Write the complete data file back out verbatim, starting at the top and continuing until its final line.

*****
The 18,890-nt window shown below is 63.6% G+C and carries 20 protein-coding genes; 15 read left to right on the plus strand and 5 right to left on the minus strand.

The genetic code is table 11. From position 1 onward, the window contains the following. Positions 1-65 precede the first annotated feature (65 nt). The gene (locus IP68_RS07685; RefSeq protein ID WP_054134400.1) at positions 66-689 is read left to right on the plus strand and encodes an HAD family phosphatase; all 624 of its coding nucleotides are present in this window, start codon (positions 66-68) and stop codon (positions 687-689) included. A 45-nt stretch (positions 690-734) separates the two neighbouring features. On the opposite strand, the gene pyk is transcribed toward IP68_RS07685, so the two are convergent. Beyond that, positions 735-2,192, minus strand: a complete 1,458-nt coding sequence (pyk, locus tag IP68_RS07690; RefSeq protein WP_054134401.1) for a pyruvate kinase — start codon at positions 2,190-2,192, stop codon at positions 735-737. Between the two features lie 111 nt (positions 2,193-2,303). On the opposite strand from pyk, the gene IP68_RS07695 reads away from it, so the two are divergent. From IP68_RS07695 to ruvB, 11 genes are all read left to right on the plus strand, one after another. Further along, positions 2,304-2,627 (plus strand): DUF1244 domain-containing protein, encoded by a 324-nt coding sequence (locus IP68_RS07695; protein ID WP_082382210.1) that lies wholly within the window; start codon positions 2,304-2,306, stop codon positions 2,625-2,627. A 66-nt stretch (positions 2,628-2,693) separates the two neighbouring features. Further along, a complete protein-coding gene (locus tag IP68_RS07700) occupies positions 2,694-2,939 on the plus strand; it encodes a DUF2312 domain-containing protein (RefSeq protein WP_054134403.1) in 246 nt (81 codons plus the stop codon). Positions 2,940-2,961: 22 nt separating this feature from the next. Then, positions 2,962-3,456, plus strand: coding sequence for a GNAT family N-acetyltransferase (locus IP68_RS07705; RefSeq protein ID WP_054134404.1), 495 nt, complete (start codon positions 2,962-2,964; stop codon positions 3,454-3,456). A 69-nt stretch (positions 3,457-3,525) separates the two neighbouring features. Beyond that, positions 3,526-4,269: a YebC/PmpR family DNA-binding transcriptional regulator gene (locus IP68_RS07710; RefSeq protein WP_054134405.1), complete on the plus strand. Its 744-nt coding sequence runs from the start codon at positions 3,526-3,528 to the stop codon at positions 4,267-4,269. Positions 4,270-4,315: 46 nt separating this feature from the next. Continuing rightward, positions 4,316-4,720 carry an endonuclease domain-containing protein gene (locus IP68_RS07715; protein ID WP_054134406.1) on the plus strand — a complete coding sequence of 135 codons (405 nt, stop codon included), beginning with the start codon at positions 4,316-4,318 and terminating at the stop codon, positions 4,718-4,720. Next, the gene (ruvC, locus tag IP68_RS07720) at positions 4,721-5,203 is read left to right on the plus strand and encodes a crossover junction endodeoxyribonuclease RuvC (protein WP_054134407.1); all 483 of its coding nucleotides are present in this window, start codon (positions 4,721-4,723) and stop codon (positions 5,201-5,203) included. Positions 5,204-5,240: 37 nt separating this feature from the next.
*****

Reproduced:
The 18,890-nt window shown below is 63.6% G+C and carries 20 protein-coding genes; 15 read left to right on the plus strand and 5 right to left on the minus strand.

The genetic code is table 11. From position 1 onward, the window contains the following. Positions 1-65 precede the first annotated feature (65 nt). The gene (locus IP68_RS07685; RefSeq protein ID WP_054134400.1) at positions 66-689 is read left to right on the plus strand and encodes an HAD family phosphatase; all 624 of its coding nucleotides are present in this window, start codon (positions 66-68) and stop codon (positions 687-689) included. A 45-nt stretch (positions 690-734) separates the two neighbouring features. On the opposite strand, the gene pyk is transcribed toward IP68_RS07685, so the two are convergent. Beyond that, positions 735-2,192, minus strand: a complete 1,458-nt coding sequence (pyk, locus tag IP68_RS07690; RefSeq protein WP_054134401.1) for a pyruvate kinase — start codon at positions 2,190-2,192, stop codon at positions 735-737. Between the two features lie 111 nt (positions 2,193-2,303). On the opposite strand from pyk, the gene IP68_RS07695 reads away from it, so the two are divergent. From IP68_RS07695 to ruvB, 11 genes are all read left to right on the plus strand, one after another. Further along, positions 2,304-2,627 (plus strand): DUF1244 domain-containing protein, encoded by a 324-nt coding sequence (locus IP68_RS07695; protein ID WP_082382210.1) that lies wholly within the window; start codon positions 2,304-2,306, stop codon positions 2,625-2,627. A 66-nt stretch (positions 2,628-2,693) separates the two neighbouring features. Further along, a complete protein-coding gene (locus tag IP68_RS07700) occupies positions 2,694-2,939 on the plus strand; it encodes a DUF2312 domain-containing protein (RefSeq protein WP_054134403.1) in 246 nt (81 codons plus the stop codon). Positions 2,940-2,961: 22 nt separating this feature from the next. Then, positions 2,962-3,456, plus strand: coding sequence for a GNAT family N-acetyltransferase (locus IP68_RS07705; RefSeq protein ID WP_054134404.1), 495 nt, complete (start codon positions 2,962-2,964; stop codon positions 3,454-3,456). A 69-nt stretch (positions 3,457-3,525) separates the two neighbouring features. Beyond that, positions 3,526-4,269: a YebC/PmpR family DNA-binding transcriptional regulator gene (locus IP68_RS07710; RefSeq protein WP_054134405.1), complete on the plus strand. Its 744-nt coding sequence runs from the start codon at positions 3,526-3,528 to the stop codon at positions 4,267-4,269. Positions 4,270-4,315: 46 nt separating this feature from the next. Continuing rightward, positions 4,316-4,720 carry an endonuclease domain-containing protein gene (locus IP68_RS07715; protein ID WP_054134406.1) on the plus strand — a complete coding sequence of 135 codons (405 nt, stop codon included), beginning with the start codon at positions 4,316-4,318 and terminating at the stop codon, positions 4,718-4,720. Next, the gene (ruvC, locus tag IP68_RS07720) at positions 4,721-5,203 is read left to right on the plus strand and encodes a crossover junction endodeoxyribonuclease RuvC (protein WP_054134407.1); all 483 of its coding nucleotides are present in this window, start codon (positions 4,721-4,723) and stop codon (positions 5,201-5,203) included. Positions 5,204-5,240: 37 nt separating this feature from the next.